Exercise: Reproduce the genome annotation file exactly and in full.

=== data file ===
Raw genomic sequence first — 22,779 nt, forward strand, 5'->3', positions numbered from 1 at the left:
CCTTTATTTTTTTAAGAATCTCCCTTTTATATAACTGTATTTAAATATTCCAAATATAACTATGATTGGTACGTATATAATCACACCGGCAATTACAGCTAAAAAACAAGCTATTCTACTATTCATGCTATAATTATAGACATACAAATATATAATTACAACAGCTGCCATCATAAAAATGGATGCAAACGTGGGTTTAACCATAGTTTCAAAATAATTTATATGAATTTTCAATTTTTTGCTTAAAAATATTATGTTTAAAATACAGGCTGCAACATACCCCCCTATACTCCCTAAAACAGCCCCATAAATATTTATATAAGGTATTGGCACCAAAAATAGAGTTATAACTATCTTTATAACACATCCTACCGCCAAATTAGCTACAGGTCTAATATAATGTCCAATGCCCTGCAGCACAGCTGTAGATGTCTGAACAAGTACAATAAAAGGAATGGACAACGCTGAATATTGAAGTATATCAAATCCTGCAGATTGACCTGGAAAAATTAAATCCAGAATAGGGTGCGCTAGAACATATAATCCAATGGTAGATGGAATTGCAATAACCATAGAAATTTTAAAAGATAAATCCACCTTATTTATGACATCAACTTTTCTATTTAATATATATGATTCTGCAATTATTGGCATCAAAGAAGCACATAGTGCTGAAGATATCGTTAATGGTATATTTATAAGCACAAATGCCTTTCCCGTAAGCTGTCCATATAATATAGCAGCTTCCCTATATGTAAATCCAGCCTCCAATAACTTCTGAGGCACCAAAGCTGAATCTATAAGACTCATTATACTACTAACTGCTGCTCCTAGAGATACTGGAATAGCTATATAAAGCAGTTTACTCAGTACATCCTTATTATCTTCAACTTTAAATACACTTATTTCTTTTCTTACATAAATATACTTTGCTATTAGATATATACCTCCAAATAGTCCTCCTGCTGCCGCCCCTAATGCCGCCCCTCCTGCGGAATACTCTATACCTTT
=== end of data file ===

Raw genomic sequence first — 22,779 nt, forward strand, 5'->3', positions numbered from 1 at the left:
CCTTTATTTTTTTAAGAATCTCCCTTTTATATAACTGTATTTAAATATTCCAAATATAACTATGATTGGTACGTATATAATCACACCGGCAATTACAGCTAAAAAACAAGCTATTCTACTATTCATGCTATAATTATAGACATACAAATATATAATTACAACAGCTGCCATCATAAAAATGGATGCAAACGTGGGTTTAACCATAGTTTCAAAATAATTTATATGAATTTTCAATTTTTTGCTTAAAAATATTATGTTTAAAATACAGGCTGCAACATACCCCCCTATACTCCCTAAAACAGCCCCATAAATATTTATATAAGGTATTGGCACCAAAAATAGAGTTATAACTATCTTTATAACACATCCTACCGCCAAATTAGCTACAGGTCTAATATAATGTCCAATGCCCTGCAGCACAGCTGTAGATGTCTGAACAAGTACAATAAAAGGAATGGACAACGCTGAATATTGAAGTATATCAAATCCTGCAGATTGACCTGGAAAAATTAAATCCAGAATAGGGTGCGCTAGAACATATAATCCAATGGTAGATGGAATTGCAATAACCATAGAAATTTTAAAAGATAAATCCACCTTATTTATGACATCAACTTTTCTATTTAATATATATGATTCTGCAATTATTGGCATCAAAGAAGCACATAGTGCTGAAGATATCGTTAATGGTATATTTATAAGCACAAATGCCTTTCCCGTAAGCTGTCCATATAATATAGCAGCTTCCCTATATGTAAATCCAGCCTCCAATAACTTCTGAGGCACCAAAGCTGAATCTATAAGACTCATTATACTACTAACTGCTGCTCCTAGAGATACTGGAATAGCTATATAAAGCAGTTTACTCAGTACATCCTTATTATCTTCAACTTTAAATACACTTATTTCTTTTCTTACATAAATATACTTTGCTATTAGATATATACCTCCAAATAGTCCTCCTGCTGCCGCCCCTAATGCCGCCCCTCCTGCGGAATACTCTATACCTTT